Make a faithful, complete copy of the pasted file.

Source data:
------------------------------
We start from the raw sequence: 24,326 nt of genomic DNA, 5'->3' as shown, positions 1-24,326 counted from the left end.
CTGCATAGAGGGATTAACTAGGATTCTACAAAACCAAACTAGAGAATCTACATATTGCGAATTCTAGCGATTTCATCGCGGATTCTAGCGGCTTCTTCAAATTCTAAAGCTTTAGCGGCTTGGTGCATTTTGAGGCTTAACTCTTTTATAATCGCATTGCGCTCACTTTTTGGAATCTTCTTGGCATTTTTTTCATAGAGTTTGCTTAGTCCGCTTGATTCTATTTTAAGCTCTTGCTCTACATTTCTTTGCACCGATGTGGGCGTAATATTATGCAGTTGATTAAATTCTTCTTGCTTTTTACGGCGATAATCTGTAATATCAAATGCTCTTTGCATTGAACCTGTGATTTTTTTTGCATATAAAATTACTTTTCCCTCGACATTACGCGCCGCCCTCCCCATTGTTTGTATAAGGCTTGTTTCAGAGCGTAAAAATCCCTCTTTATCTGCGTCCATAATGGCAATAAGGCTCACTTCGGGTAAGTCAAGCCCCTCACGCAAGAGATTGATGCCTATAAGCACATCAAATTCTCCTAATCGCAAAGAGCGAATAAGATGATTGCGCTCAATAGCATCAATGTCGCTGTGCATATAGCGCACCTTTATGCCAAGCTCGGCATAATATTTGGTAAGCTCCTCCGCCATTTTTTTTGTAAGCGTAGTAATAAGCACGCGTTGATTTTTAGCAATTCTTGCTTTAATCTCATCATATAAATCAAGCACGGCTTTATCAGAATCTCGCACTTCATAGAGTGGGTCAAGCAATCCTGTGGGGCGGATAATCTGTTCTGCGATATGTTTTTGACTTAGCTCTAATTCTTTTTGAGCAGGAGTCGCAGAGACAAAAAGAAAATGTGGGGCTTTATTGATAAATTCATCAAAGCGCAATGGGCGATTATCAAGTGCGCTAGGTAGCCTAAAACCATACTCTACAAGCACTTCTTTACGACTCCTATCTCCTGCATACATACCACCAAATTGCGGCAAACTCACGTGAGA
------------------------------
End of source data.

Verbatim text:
We start from the raw sequence: 24,326 nt of genomic DNA, 5'->3' as shown, positions 1-24,326 counted from the left end.
CTGCATAGAGGGATTAACTAGGATTCTACAAAACCAAACTAGAGAATCTACATATTGCGAATTCTAGCGATTTCATCGCGGATTCTAGCGGCTTCTTCAAATTCTAAAGCTTTAGCGGCTTGGTGCATTTTGAGGCTTAACTCTTTTATAATCGCATTGCGCTCACTTTTTGGAATCTTCTTGGCATTTTTTTCATAGAGTTTGCTTAGTCCGCTTGATTCTATTTTAAGCTCTTGCTCTACATTTCTTTGCACCGATGTGGGCGTAATATTATGCAGTTGATTAAATTCTTCTTGCTTTTTACGGCGATAATCTGTAATATCAAATGCTCTTTGCATTGAACCTGTGATTTTTTTTGCATATAAAATTACTTTTCCCTCGACATTACGCGCCGCCCTCCCCATTGTTTGTATAAGGCTTGTTTCAGAGCGTAAAAATCCCTCTTTATCTGCGTCCATAATGGCAATAAGGCTCACTTCGGGTAAGTCAAGCCCCTCACGCAAGAGATTGATGCCTATAAGCACATCAAATTCTCCTAATCGCAAAGAGCGAATAAGATGATTGCGCTCAATAGCATCAATGTCGCTGTGCATATAGCGCACCTTTATGCCAAGCTCGGCATAATATTTGGTAAGCTCCTCCGCCATTTTTTTTGTAAGCGTAGTAATAAGCACGCGTTGATTTTTAGCAATTCTTGCTTTAATCTCATCATATAAATCAAGCACGGCTTTATCAGAATCTCGCACTTCATAGAGTGGGTCAAGCAATCCTGTGGGGCGGATAATCTGTTCTGCGATATGTTTTTGACTTAGCTCTAATTCTTTTTGAGCAGGAGTCGCAGAGACAAAAAGAAAATGTGGGGCTTTATTGATAAATTCATCAAAGCGCAATGGGCGATTATCAAGTGCGCTAGGTAGCCTAAAACCATACTCTACAAGCACTTCTTTACGACTCCTATCTCCTGCATACATACCACCAAATTGCGGCAAACTCACGTGAGA